Vineyards and wineries aren't the only keys to having a thriving wine industry. Mumma said tasting rooms such as the newly opened Brix Elevage Wine Co. and Gard Vintners, as well as retail shops like Gifts of the Vine and Ellensburg WineWorks, add to a successful wine region.

Wine tourists have to have access to places that sell local and world wines. "The Valley Cafe is huge," she said, referring to the award-winning restaurant's extensive wine list.

"We can't forget Suncadia," Mumma said, referring to the resort's restaurants and Swiftwater Cellars winery set to open this fall.

Mumma said one of the challenges to creating a good wine industry in the county is identity.

"Washington faces an identity crisis," she said. In the store, "you're faced with this wall of wine," making it hard for people to pick out a Washington wine.

Ron Cridlebaugh, executive director of the Economic Development Group of Kittitas County said the tourism draw is a big plus with the wine industry, which amounts to more money in the local economy.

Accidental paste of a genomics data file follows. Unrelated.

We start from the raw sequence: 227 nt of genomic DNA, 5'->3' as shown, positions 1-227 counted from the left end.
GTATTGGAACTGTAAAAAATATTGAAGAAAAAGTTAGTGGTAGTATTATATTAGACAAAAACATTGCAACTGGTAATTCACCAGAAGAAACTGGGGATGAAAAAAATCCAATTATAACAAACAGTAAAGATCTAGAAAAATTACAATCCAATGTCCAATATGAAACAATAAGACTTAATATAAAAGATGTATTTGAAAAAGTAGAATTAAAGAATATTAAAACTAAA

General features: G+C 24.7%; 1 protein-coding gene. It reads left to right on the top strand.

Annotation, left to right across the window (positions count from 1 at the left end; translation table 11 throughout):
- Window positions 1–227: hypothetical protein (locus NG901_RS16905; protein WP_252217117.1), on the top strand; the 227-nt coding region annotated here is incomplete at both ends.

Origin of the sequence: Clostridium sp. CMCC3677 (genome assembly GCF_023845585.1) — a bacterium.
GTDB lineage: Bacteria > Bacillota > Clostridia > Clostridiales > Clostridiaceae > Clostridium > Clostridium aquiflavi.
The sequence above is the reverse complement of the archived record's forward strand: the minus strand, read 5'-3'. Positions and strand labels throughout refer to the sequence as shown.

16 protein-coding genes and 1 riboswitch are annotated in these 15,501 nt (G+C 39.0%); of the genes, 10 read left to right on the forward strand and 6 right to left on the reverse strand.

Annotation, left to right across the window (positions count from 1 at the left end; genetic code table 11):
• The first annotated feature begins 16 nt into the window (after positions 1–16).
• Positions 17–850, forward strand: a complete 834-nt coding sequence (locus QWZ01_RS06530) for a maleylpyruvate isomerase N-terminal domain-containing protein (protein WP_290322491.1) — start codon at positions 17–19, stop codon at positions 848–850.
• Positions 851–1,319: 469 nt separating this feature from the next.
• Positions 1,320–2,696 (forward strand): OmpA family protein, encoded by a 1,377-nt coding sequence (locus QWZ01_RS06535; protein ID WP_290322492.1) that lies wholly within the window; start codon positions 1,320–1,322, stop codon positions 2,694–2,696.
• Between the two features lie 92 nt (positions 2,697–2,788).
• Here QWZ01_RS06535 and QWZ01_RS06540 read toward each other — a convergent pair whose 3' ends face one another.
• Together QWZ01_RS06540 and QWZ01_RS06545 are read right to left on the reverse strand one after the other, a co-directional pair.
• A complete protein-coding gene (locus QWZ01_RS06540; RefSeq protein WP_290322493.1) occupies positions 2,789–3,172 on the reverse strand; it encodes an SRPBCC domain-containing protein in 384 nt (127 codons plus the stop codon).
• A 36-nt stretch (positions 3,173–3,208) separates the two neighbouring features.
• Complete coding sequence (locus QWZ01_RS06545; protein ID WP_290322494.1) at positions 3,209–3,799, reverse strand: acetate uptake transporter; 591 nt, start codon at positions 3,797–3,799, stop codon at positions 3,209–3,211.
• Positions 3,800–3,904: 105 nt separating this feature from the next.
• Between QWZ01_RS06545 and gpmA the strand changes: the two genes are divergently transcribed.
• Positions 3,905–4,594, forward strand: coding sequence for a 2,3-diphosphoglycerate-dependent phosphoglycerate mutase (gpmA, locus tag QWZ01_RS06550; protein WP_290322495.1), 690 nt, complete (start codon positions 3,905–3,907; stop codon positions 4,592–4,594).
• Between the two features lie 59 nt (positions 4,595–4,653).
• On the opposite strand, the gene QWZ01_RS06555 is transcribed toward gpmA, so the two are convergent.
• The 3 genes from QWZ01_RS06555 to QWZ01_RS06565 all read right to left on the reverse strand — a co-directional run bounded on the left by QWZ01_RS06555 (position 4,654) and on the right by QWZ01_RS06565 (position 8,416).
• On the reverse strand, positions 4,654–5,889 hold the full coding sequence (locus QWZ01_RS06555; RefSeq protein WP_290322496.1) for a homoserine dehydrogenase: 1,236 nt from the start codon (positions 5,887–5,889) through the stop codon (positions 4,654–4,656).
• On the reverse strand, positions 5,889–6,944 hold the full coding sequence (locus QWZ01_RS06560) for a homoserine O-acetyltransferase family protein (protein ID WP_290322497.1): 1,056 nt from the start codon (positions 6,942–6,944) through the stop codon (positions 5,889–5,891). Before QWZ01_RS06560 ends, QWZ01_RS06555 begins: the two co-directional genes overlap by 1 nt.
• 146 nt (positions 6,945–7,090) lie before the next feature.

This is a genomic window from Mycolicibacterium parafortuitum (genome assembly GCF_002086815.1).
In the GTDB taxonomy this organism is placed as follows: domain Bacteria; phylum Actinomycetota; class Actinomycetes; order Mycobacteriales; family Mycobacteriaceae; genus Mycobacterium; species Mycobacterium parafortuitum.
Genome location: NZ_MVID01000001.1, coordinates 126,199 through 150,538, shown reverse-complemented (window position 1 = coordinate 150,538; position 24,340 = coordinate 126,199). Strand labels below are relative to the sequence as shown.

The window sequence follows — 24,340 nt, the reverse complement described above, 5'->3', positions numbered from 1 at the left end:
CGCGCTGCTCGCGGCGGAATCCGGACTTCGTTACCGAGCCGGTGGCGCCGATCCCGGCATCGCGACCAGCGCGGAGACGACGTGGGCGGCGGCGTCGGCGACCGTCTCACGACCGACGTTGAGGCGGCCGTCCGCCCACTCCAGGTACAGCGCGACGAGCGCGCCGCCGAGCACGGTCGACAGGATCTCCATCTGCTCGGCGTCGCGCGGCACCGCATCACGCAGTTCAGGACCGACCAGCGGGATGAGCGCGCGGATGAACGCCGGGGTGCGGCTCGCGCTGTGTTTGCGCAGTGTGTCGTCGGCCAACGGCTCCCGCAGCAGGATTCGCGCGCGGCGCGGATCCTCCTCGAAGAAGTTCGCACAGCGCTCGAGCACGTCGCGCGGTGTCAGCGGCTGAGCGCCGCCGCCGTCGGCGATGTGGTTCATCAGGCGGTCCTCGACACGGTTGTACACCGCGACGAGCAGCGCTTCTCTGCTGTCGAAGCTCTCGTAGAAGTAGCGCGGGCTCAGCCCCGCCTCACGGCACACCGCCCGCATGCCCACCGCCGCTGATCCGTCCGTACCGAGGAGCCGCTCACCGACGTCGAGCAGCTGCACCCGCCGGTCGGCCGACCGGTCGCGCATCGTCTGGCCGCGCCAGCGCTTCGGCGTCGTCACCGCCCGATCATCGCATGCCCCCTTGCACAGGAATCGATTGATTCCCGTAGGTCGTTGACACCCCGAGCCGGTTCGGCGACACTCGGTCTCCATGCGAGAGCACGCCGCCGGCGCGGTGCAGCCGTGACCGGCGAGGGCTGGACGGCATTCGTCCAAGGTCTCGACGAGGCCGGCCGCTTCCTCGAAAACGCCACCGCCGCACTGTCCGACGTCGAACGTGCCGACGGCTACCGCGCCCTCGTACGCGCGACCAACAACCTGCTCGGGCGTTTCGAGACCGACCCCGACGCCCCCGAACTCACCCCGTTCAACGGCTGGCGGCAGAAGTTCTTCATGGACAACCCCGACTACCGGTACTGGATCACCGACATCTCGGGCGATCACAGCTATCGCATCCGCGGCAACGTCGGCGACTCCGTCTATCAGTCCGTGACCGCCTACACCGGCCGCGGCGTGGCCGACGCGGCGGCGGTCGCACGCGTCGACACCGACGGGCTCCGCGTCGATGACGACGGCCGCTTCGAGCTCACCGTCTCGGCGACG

"I credit the wine industry with the revitalization of Walla Walla," Cridlebaugh said.

He said about five to seven wineries must open to have the critical mass necessary for a wine infrastructure.

"I could see a winery opening up in Roslyn and Cle Elum," Cridlebaugh said.

He said he's spoken with two wineries in the last 18 months that have shown interest in the county. The key, Cridlebaugh said, is to get them before they go somewhere else.

"I'd love to see us with about 15... and I think we'll get there," Cridlebaugh said. "It's just good for everybody."

More wine coverage inside Saturday's print edition:

  • Why here? Why is Kittitas County a good environment for wine grapes?
  • The economy: How is the recession affecting the industry?
  • Local business: A look at some new and existing wine businesses in the area.